By Nate Kahn
There are many opportunities for Whatcom students to continue their learning experience outside of the classroom. From study abroad programs, to interest clubs on campus, students can pursue their educational passions in many different ways.
Whatcom Geology professor Kaatje Kraft and Whatcom student Kat O’Connor embarked on a weeklong oceanography expedition earlier in July. The trip was part of Science, Technology, Engineering and Math Student Experiences Aboard Ships (STEMSEAS).
“Essentially STEAMSEAS is a National Science Foundation funded grant” Said Kraft. She explained the grant’s purpose saying that “The National Science Foundation paid for students to be able to go to the boat, all the transportation was covered, there was the crew…and the other research scientists that were on the boat… they gave their time and all of that without necessary any compensation.” Kraft said.
STEMSEAS is part of the United States Science Support Program (USSSP), the program arranges trips alongside the International Ocean Discovery Program (IODP) to give students the experience of the research based scientific explorations.
The ship visits multiple drilling platforms where the group takes part in interactive workshops, pre-drilling research, and an IODP-themed lecture series.
Kraft and O’Connor flew to Morehead City, North Carolina on July 13th “then we went around the Atlantic, around past Florida, then up to Gulfport Mississippi” O’Connor said.
The STEMSEAS group consisted of students from across the nation.
“There was a wide range, on girl was from Oregon, another was from California, one was from Florida but she grew up in Tennessee. There was a gentleman who was going to New York College but he’s from Jamaica. We had a student from Texas, a student from New Mexico.” North Carolina, Massachusetts, Mississippi as well.” O’Connor said.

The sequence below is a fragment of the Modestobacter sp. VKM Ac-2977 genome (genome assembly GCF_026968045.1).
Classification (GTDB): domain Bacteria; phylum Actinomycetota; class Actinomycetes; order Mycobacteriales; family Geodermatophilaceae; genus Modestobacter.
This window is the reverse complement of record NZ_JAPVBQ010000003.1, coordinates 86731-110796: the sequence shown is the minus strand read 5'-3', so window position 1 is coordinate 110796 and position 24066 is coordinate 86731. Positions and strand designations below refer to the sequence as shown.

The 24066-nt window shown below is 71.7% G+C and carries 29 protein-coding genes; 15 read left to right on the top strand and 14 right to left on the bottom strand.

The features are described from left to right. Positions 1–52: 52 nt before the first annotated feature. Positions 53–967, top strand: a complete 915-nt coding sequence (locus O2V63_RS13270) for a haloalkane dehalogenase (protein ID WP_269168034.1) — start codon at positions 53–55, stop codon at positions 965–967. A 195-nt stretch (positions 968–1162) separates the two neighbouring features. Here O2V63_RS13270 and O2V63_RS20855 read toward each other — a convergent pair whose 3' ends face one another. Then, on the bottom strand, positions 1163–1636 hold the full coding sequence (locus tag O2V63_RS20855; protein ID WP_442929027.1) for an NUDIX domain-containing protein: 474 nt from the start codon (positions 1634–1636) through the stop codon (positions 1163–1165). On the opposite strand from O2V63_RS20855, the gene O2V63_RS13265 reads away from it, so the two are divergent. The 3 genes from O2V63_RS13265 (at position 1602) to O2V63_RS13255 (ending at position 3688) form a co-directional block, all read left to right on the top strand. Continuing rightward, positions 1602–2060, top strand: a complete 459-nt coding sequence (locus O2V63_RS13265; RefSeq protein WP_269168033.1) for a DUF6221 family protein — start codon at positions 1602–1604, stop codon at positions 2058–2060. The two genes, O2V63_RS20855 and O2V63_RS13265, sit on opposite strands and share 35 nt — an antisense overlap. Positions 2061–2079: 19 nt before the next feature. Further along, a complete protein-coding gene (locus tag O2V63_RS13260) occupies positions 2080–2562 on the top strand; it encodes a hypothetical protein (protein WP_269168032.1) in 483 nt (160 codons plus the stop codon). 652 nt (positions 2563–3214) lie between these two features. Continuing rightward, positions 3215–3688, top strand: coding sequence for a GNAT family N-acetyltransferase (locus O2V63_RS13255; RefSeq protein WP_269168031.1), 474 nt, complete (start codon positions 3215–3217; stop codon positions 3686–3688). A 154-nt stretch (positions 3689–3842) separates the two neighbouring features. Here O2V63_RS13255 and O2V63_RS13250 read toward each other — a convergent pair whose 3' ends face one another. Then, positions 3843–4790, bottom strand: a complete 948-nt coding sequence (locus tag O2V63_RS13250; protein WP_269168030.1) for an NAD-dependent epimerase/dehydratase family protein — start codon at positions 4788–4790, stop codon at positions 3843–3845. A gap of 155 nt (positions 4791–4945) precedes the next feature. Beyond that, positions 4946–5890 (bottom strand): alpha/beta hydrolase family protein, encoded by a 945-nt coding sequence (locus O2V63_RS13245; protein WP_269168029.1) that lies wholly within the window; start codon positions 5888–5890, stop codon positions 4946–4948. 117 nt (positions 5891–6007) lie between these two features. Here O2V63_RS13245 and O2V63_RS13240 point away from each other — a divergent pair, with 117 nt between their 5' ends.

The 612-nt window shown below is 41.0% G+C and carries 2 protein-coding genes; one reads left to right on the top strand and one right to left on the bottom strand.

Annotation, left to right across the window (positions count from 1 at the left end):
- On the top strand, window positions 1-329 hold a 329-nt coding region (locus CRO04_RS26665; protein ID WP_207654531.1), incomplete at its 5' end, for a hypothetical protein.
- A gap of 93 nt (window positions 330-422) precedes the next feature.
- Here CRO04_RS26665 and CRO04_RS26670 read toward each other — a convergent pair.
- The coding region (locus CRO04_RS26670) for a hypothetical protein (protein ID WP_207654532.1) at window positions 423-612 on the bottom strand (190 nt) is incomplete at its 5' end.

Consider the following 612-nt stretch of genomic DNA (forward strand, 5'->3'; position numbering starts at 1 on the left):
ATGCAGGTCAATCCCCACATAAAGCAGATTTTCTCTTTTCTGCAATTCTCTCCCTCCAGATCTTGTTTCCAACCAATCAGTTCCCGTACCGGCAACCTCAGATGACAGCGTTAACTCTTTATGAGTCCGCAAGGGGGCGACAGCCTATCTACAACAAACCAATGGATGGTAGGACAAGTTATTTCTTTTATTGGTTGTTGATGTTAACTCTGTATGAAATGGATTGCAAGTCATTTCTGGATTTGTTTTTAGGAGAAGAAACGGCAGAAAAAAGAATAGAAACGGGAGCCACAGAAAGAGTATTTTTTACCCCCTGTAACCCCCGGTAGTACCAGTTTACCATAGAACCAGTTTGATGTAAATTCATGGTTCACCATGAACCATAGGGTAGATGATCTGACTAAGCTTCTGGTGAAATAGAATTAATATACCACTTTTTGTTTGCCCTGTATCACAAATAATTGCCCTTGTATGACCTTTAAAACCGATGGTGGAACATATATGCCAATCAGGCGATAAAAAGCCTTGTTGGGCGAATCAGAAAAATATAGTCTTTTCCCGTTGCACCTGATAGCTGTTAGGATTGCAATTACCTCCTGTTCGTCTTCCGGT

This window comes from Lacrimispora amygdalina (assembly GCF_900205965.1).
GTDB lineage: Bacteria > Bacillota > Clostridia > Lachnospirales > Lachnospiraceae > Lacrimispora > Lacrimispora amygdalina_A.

The majority of students onboard attended junior colleges. These students were studying in order to transfer to a four-year institution. “There was representation across the country, it was primarily students from two-year colleges… We had a large contingency from community colleges.”
Kraft explained that the members of the STEMSEAS program were all science scholars; however, there was a variety of scientific interests. “Certainly all within the sciences, but a broad range within that” Kraft said. From geology, oceanography, and environmental science, the interests of students on board were comprised of many different focuses.
Kraft and O’Connor analyzed core samples from the ocean floor and studied the scientific history of the layer of earth.
“The best part for me was the core, it was the first time I’d actually been able to work with a core sample.” O’Connor said. “There was one layer that turned out to be volcanic glass… that showed a timeline of there being a volcanic eruption.”
The experience that Kraft and O’Connor took part in was made possible by the support from the STEMSEAS grant. According to the STEMSEAS website
“USSSP coordinates and funds the travel of expedition participants to and from the drilling platform and also supports their travel as necessary to pre- and post-expedition meetings for planning, sampling, and coordination of research results.”
Kraft and O’Connor encountered difficulty with adapting to the movements of the vessel; however, their sea legs were in full force by the second day. The pair of researchers said waking up every morning to beautiful sunrises and ending their long day of scientific discoveries with gleaming sunsets made seasickness irrelevant. The STEMSEAS trips occur three times a year, the application process is available on their website.